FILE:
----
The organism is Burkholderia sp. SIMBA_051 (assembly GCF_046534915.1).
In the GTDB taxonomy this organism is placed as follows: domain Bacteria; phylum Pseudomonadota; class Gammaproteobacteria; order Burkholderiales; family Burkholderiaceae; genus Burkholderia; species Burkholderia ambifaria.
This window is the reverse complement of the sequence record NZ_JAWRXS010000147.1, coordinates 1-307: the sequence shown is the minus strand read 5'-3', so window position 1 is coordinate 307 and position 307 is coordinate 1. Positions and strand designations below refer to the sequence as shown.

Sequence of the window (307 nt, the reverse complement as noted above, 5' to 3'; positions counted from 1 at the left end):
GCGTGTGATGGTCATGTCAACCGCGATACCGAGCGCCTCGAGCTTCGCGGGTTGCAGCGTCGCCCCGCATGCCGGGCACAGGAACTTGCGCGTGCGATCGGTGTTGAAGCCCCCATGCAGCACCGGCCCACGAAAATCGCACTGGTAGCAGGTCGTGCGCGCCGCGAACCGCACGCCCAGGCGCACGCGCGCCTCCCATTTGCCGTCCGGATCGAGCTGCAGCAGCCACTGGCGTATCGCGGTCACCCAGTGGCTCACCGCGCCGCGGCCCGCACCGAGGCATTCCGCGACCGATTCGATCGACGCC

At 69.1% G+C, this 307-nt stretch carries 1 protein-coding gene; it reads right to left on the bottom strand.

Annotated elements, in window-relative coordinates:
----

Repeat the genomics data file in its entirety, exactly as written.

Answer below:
The organism is Burkholderia sp. SIMBA_051 (assembly GCF_046534915.1).
In the GTDB taxonomy this organism is placed as follows: domain Bacteria; phylum Pseudomonadota; class Gammaproteobacteria; order Burkholderiales; family Burkholderiaceae; genus Burkholderia; species Burkholderia ambifaria.
This window is the reverse complement of the sequence record NZ_JAWRXS010000147.1, coordinates 1-307: the sequence shown is the minus strand read 5'-3', so window position 1 is coordinate 307 and position 307 is coordinate 1. Positions and strand designations below refer to the sequence as shown.

Sequence of the window (307 nt, the reverse complement as noted above, 5' to 3'; positions counted from 1 at the left end):
GCGTGTGATGGTCATGTCAACCGCGATACCGAGCGCCTCGAGCTTCGCGGGTTGCAGCGTCGCCCCGCATGCCGGGCACAGGAACTTGCGCGTGCGATCGGTGTTGAAGCCCCCATGCAGCACCGGCCCACGAAAATCGCACTGGTAGCAGGTCGTGCGCGCCGCGAACCGCACGCCCAGGCGCACGCGCGCCTCCCATTTGCCGTCCGGATCGAGCTGCAGCAGCCACTGGCGTATCGCGGTCACCCAGTGGCTCACCGCGCCGCGGCCCGCACCGAGGCATTCCGCGACCGATTCGATCGACGCC

At 69.1% G+C, this 307-nt stretch carries 1 protein-coding gene; it reads right to left on the bottom strand.

Annotated elements, in window-relative coordinates: